This presentation covered the Employment Laws in California that protect Sexual Assault and Stalking Survivors. These laws include SB 400 that went into effect January 1, 2014. This presentation also explained how to use these laws when working with survivors and help them navigate the employment hurdles around sexual harassment, sexual assault, or stalking. The presentation also covered how to work with employers in your communities to educate and partner with them through this process. WEAVE shared the model they are currently implementing in their community. Finally, the presentation gave scenarios and statistics for agencies to use with employers they are working with.

 

Rape Crisis Advocacy and Human Trafficking Services: Looking at the unique way that our work intersects

This workshop was intended to develop a better understanding about how rape crisis center and multi-service organizations are working with survivors who are trafficked. The presentation highlighted the work of three programs (CSP, Community Violence Solutions and Family Services of Tulare) with trafficked survivors. The presentation addressed how these efforts are funded and when and how their services are integrated with existing programming.

 

The Other Legal Advocacy: Holistic support for survivors using civil legal advocacy

This workshop provided an overview of how Rape Crisis Centers and Sexual Assault Programs can provide legal advocacy beyond the Criminal Justice System. While the advocacy for survivors during the investigation and prosecution is a critical component of the work that advocates do, it is only part of what survivors need in terms of legal support. A framework for the various types of civil legal assistance was provided as well as examples from the work of existing Rape Crisis Centers in this area.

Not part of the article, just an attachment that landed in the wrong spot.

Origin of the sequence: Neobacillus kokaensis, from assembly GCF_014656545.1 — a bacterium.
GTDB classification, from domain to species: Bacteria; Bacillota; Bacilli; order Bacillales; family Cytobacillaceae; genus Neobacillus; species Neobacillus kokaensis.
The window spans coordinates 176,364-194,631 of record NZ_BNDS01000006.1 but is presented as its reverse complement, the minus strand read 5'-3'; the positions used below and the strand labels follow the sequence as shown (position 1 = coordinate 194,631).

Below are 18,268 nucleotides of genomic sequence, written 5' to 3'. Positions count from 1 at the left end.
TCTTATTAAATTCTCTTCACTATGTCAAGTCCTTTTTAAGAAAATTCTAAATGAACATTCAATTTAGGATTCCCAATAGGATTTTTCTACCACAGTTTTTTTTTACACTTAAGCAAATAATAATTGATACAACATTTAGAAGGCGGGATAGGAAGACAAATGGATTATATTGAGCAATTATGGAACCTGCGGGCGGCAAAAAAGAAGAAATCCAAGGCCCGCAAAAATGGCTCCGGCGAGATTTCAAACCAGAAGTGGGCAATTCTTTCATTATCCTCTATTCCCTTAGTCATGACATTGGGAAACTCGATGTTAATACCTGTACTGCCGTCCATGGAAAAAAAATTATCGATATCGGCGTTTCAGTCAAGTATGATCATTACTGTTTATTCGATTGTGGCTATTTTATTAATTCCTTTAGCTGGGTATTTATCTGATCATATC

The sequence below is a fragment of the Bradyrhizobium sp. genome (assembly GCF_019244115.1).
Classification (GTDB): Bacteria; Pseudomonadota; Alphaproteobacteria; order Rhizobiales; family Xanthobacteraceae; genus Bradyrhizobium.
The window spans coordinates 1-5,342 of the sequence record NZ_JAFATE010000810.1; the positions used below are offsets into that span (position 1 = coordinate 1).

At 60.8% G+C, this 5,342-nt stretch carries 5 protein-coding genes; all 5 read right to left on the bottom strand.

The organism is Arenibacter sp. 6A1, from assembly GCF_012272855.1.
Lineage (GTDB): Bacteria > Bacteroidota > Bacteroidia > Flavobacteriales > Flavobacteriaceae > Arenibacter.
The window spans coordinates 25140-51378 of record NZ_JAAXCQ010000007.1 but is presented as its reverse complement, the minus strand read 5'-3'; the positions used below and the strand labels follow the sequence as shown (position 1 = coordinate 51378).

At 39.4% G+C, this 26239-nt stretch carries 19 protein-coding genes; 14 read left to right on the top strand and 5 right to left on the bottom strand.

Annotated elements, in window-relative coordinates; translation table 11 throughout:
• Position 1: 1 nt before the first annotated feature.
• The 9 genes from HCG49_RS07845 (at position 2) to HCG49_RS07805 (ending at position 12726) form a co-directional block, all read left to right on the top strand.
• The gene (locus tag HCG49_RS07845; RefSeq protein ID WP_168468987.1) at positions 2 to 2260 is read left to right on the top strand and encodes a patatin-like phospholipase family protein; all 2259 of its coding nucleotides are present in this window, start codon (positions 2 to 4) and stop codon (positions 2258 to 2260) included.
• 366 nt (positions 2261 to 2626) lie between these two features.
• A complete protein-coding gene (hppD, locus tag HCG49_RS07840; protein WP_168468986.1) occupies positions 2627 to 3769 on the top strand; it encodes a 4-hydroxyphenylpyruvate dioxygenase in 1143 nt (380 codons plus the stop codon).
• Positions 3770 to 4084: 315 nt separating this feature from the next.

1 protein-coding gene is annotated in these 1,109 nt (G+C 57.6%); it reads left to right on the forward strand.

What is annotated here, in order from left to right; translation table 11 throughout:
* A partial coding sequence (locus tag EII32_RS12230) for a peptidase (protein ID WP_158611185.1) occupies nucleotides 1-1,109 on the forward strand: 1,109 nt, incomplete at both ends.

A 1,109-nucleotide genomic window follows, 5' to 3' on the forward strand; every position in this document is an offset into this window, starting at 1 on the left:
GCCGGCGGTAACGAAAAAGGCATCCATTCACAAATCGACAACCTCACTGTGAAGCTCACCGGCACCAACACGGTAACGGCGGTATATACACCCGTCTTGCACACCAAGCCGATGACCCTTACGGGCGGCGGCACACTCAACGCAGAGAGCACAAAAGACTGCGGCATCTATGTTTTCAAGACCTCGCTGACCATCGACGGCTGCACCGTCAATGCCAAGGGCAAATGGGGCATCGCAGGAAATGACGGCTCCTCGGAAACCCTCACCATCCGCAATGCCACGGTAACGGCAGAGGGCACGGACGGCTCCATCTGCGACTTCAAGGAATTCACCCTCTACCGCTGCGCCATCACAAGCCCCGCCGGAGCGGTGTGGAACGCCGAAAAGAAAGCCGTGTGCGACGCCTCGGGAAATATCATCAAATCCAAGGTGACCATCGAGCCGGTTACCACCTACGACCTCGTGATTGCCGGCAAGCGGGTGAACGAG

Protecting Survivor Privacy: Managing privacy and disclosure as survivor empowerment

This workshop focused on the multiple layers that organizations must manage while protecting survivors’ privacy. It focused on the use of policies as a means of ensuring survivors’ stories are protected and how to balance required disclosures while providing a supportive environment for survivors to heal.

 

Campus:

An Advocate’s Guide to Campus Sexual Assault: Compliance as a tool for collaboration

This workshop outlined the legislative guidelines that regulate universities and colleges as they pertain to sexual assault. The workshop focused on what advocates need to know in order to partner with universities to meet these demands.

 

Collaboration is Key: Universities and RCCs working together to address sexual violence

This workshop was in a panel format with representative universities, community based rape crisis centers and students to discuss the most effective ways to collaborate to address and prevent sexual assault on college campuses. Students discussed the importance of partnerships between community programs and universities, from a student’s perspective.

 

Comprehensive Campus Prevention

This workshop examined the current state of sexual violence prevention efforts on college and university campuses. This workshop outlined the existing guidelines for campuses and addresses a range of prevention strategies. Student panelists described their perception of campus needs, opportunities and challenges and spoke to the programs that are meaningful on their campuses and in their communities.

 

Student Voices: Engaging Students in Campus Program and Policy Development

This workshop was in a panel format with students from universities around the state who discussed the ways students are working to address sexual violence on college campuses and ways that community based rape crisis services and universities can engage them.

2014 California Leadership Conference